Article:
Tips for Diagnosing and Resolving Problems
This guide will walk you through a variety of typical trouble scenarios and hopefully help you find solutions. If you still have problems, don’t hesitate to ask for more help. Also, please check out the Basic Skills Guide. Techniques shown there can prove very helpful.
For each topic, just hit the title or the plus sign to expand.
Blank donations page, no form showing
There are two common possibilities here.
Possibility #1: Your shortcode may not be active
The first is that your plugin hasn’t been enabled, and so the shortcode isn’t active. Go to Plugins on your Dashboard and be sure Seamless Donations is active. You can also double-check this by looking at your Dashboard sidebar for a Seamless Donations set of items (with a little palm tree icon).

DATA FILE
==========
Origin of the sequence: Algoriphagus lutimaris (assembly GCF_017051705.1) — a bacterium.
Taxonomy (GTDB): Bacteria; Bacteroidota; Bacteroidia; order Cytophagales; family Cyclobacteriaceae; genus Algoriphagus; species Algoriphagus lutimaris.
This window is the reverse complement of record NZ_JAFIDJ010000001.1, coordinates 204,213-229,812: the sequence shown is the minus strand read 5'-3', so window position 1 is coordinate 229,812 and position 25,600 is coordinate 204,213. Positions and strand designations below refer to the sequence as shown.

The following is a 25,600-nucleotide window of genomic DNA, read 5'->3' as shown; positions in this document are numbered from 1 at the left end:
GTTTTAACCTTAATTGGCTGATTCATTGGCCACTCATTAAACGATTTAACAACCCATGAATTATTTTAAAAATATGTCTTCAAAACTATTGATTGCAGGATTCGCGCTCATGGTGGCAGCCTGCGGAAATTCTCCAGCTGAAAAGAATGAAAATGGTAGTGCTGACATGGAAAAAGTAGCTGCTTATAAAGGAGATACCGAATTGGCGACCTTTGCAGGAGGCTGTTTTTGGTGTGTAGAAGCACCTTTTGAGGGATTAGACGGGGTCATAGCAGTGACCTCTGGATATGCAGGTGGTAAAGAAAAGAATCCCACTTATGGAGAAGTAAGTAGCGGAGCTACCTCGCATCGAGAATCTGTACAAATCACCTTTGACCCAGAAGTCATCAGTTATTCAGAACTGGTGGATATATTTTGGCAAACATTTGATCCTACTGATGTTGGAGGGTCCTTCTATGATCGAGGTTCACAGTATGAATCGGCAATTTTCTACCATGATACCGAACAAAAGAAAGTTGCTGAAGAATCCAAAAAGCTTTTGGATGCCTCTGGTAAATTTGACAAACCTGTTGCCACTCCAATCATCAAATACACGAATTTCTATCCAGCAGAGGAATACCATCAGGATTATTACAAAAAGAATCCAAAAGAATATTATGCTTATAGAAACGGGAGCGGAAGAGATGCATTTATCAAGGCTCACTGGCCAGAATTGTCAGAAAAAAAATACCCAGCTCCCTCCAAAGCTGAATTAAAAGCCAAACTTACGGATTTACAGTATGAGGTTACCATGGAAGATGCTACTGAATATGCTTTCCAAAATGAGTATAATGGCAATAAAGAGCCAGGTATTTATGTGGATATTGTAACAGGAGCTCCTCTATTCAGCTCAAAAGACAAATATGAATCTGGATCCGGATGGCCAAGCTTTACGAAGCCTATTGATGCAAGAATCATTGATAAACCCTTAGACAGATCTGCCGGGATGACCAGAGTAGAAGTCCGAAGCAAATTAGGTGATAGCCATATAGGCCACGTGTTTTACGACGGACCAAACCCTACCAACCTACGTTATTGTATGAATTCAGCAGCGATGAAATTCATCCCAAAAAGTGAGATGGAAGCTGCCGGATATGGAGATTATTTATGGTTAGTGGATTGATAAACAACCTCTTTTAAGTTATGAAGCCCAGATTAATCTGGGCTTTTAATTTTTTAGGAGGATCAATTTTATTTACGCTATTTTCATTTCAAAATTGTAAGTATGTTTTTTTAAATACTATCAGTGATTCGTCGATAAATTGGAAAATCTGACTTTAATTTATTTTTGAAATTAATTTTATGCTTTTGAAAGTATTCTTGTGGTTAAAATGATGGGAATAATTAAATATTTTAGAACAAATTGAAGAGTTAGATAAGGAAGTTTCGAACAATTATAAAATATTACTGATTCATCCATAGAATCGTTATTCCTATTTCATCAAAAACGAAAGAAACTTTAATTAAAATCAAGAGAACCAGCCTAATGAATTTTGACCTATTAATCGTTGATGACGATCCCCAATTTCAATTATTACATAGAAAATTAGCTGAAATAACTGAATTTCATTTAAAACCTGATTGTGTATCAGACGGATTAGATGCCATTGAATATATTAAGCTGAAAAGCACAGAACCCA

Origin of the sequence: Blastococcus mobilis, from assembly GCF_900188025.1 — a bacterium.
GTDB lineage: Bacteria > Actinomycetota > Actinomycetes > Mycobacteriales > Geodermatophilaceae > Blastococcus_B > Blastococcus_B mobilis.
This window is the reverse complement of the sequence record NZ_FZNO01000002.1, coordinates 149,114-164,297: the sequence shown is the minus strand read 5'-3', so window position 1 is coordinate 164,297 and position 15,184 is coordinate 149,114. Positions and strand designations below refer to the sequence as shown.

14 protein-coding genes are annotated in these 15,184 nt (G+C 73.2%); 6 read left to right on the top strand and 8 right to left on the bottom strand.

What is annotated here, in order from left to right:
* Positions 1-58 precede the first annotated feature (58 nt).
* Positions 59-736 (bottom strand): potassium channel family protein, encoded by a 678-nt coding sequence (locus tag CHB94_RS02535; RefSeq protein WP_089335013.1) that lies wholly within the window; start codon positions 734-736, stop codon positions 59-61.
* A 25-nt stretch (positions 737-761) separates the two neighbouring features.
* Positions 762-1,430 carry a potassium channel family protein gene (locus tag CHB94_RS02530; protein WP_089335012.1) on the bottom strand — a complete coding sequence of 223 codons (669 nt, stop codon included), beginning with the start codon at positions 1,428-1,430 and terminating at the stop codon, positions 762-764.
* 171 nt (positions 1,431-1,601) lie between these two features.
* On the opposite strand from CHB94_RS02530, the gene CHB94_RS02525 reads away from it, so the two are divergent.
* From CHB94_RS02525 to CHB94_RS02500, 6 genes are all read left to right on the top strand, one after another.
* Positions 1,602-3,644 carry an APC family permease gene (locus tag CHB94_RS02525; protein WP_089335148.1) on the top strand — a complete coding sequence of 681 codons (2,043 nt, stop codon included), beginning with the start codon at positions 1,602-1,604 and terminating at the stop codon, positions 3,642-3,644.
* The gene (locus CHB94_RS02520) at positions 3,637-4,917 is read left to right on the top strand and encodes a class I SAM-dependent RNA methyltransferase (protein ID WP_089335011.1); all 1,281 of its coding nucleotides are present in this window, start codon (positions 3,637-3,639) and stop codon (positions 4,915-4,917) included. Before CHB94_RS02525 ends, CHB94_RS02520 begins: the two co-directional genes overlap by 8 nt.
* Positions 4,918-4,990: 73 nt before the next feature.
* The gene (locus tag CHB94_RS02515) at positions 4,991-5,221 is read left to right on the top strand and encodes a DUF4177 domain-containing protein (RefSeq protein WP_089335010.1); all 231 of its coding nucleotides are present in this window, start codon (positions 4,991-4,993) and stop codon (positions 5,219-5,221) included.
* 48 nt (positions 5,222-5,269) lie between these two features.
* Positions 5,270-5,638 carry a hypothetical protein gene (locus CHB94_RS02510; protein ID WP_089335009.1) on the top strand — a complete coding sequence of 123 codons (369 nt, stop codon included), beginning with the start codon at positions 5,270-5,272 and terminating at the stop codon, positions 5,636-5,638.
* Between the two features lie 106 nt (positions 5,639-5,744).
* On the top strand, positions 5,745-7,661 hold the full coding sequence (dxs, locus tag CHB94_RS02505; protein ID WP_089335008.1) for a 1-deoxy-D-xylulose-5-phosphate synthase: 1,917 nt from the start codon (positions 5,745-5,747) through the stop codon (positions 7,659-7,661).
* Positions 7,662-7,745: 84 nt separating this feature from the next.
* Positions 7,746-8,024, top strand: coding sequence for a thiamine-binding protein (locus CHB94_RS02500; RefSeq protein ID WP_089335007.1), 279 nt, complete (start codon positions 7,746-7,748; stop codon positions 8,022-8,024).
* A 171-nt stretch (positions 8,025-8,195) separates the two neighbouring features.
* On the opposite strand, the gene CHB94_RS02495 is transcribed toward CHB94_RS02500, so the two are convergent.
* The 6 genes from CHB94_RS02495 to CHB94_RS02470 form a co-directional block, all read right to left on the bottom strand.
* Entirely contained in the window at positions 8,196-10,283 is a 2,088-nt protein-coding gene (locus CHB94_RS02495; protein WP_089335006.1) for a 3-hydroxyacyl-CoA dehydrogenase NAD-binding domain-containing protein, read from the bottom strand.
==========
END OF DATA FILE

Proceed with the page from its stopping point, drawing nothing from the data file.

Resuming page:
Possibility #2: CSS is hiding your form
Another possibility is that your form is there (it’s in the source code of the page), but it’s being hidden in some way by the CSS of your theme. To confirm your form is loading, inspect the source (see the basic skills guide) of your page and search for “<!– SD” (that’s a less-than sign, an exclamation point, two dashes, a space, and the capital letters S and D — no quotes).
You should see a string that looks like “<!– SD 4.0.8 form engine mode –>” except the version number will likely be different. If you see that string, then Seamless Donations has loaded, but is probably being hidden by an overly aggressive CSS selector ((see the basic skills guide) in your theme.